The Ghana Water Company Limited (GWCL) says it has had to reduce water production by 30% in the Central region.

The situation has led to an acute water shortage in the region.

According to the Regional Chief Manager of GWCL, Seth Eric Atiapah, the company was forced to reduce its production capacity due to the severely polluted water, which results from illegal mining activities.

JoyNews’s visit to the Sekyere-Hemang plant revealed that galamsey activities have narrowed the intake canal, muddied the water, and clogged up the sump of the plant, significantly reducing the flow of water to the plant.

Speaking at a dredging exercise at the plant intake to address the acute water shortage, he explained that the level of contamination of the water has significantly increased the cost of production.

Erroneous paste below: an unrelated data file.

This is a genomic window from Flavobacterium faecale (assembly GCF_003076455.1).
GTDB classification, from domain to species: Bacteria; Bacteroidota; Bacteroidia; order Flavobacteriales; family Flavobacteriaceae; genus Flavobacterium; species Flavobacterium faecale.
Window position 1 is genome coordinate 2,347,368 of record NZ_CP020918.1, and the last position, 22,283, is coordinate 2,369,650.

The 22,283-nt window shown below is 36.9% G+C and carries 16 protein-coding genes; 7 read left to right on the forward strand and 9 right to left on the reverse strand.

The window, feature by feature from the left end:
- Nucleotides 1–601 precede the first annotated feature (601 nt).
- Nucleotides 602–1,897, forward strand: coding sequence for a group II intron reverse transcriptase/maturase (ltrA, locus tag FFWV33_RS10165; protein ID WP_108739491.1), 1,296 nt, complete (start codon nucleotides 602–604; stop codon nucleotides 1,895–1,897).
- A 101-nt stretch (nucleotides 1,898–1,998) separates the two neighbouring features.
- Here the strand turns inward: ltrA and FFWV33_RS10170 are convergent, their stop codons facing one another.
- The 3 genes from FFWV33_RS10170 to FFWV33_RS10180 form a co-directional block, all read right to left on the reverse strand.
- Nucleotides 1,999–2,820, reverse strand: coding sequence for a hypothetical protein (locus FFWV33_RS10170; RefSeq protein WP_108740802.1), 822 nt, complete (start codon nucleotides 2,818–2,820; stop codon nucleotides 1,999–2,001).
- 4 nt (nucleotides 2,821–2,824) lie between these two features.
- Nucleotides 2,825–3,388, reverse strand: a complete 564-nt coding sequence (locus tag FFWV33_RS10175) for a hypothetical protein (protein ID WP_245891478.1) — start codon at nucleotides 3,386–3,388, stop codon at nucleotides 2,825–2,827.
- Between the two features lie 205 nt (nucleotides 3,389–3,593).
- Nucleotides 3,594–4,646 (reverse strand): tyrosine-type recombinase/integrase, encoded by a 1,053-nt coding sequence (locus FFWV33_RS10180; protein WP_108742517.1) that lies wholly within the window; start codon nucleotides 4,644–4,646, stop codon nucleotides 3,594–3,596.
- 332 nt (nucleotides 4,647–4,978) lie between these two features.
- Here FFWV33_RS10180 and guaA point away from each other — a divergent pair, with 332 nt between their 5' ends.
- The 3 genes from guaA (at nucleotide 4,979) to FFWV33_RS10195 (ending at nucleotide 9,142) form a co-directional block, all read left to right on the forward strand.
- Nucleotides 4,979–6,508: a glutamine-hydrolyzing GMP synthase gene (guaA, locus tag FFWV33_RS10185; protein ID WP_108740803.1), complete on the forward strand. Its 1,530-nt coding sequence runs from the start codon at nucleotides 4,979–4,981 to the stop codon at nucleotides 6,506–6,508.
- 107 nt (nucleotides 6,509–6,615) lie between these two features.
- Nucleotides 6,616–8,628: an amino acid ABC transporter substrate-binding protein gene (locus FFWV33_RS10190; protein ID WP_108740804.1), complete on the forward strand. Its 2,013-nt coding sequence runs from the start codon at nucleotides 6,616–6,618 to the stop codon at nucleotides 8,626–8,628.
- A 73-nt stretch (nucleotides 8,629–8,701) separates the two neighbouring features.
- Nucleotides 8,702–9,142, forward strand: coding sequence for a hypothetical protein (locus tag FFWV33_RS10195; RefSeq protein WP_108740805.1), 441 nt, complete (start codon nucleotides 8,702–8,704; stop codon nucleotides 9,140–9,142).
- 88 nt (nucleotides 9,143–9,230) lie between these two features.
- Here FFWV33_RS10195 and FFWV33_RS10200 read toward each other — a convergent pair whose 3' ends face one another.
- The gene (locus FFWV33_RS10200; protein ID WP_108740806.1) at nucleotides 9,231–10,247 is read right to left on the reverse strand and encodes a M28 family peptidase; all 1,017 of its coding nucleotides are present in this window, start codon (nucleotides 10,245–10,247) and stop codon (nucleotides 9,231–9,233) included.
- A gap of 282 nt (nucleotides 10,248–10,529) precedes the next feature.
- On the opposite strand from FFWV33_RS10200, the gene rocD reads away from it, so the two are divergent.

“I think this plant was designed with a turbidity level of about 500MNU. Late last week, we received as much as 7500, so you can see that it is almost water that cannot be treated.

“Now we have to use more potent chemicals at very exorbitant prices. I think three to four times more expensive than the conventional alum that we use.

“So these days you will hear of polymer or poly-electrolyte, more potent but very expensive chemicals.”

“If we had not gotten that, probably we wouldn’t even have water because of the nature of the water. We have cut down production by 30% so that we can have time to treat the very poor or bad water we have,” he said.

Meanwhile, the Company’s Head of Communications, Stanley Martey says GWCL cannot remedy the situation unless the galamsey activities are curbed as their treatment plants’ main source of water are the rivers that have been polluted.

“We can not do anything other than treat that raw water and the treatment plant is a conventional treatment plant that is supposed to have water from a river source. It is not from groundwater. It is not a treatment plant to treat groundwater.

“So the solution is for me and you and everybody to fight galamsey and this time around is where we are even fighting it the more,” he added.